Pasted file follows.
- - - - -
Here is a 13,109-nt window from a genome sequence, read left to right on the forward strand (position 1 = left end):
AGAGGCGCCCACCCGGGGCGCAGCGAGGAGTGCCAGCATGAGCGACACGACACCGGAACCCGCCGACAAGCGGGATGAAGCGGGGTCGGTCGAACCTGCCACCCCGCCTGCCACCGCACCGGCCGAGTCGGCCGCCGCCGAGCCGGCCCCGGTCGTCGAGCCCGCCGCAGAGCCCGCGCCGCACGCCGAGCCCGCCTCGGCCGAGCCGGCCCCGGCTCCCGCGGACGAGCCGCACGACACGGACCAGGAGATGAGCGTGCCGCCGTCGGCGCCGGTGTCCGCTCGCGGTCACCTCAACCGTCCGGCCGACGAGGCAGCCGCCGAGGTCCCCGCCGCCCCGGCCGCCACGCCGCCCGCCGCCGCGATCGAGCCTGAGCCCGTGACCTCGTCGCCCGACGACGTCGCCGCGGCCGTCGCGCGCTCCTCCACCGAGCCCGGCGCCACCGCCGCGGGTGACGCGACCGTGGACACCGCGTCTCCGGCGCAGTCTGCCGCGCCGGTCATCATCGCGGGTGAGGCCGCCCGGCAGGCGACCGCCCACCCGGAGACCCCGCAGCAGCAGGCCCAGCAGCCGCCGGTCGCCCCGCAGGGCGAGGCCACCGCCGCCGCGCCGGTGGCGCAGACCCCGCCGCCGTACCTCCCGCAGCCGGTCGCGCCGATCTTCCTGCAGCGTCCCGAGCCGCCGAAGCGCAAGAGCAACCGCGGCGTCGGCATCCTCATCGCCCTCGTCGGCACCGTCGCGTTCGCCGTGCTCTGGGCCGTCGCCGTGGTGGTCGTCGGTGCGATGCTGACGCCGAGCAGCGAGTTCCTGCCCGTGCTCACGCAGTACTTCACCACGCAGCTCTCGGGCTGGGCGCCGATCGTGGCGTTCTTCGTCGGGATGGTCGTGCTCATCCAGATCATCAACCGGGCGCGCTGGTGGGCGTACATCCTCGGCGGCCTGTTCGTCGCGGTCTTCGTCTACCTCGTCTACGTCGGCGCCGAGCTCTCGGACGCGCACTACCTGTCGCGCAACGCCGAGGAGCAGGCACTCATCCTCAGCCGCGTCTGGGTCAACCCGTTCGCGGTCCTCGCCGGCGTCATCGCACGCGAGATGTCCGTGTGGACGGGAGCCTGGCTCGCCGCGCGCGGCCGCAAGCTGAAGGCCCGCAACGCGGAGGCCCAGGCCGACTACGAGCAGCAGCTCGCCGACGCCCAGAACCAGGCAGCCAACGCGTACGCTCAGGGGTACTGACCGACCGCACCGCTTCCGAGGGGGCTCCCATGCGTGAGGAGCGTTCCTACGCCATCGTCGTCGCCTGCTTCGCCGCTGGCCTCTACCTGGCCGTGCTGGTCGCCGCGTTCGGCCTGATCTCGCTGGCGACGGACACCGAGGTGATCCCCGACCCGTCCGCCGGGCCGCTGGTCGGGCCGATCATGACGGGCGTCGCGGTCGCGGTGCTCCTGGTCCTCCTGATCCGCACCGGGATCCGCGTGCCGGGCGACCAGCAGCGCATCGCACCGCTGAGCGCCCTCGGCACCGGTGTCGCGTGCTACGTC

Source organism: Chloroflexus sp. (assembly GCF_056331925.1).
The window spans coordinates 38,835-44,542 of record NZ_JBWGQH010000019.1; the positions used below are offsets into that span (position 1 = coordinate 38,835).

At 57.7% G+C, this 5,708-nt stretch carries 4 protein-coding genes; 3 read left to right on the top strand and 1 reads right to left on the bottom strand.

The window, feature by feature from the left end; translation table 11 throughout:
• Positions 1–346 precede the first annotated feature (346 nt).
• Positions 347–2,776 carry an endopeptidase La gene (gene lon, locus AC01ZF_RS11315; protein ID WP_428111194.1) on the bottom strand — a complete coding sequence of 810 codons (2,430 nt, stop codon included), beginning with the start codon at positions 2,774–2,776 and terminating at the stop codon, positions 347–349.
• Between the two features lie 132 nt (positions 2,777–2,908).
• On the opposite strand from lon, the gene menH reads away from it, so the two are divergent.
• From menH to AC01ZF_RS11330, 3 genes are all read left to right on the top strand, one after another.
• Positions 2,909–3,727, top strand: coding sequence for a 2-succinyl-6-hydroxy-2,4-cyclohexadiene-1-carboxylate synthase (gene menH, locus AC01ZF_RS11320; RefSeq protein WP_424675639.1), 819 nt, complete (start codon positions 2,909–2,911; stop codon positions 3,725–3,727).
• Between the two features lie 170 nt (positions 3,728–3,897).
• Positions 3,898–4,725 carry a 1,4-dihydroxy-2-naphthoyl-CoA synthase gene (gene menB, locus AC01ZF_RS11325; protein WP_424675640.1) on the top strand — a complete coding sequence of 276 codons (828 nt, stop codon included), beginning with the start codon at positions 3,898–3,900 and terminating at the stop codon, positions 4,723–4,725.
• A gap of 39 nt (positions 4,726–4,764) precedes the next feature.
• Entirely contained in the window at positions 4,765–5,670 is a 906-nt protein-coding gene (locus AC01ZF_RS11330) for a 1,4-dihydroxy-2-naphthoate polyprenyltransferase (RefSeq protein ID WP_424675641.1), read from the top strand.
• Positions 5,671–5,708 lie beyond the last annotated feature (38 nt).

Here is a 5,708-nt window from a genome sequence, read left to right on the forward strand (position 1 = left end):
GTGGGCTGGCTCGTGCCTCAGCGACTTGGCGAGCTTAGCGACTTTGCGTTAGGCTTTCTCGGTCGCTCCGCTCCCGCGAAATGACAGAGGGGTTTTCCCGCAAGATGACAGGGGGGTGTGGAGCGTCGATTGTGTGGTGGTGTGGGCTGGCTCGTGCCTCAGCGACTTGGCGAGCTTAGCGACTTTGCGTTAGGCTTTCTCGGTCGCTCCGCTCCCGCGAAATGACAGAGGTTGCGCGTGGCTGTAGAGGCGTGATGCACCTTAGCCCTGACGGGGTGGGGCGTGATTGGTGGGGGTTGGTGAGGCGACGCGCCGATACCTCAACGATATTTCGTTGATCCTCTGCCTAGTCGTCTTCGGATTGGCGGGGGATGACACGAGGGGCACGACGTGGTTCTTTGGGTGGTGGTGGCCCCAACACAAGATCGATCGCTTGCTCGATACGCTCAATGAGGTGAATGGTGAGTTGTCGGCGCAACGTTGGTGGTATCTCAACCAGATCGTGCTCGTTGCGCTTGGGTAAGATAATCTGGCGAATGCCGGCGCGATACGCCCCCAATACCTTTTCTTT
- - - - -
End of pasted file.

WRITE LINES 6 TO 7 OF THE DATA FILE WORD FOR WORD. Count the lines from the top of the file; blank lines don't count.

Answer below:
The window, feature by feature from the left end; translation table 11 throughout:
• Positions 1–346 precede the first annotated feature (346 nt).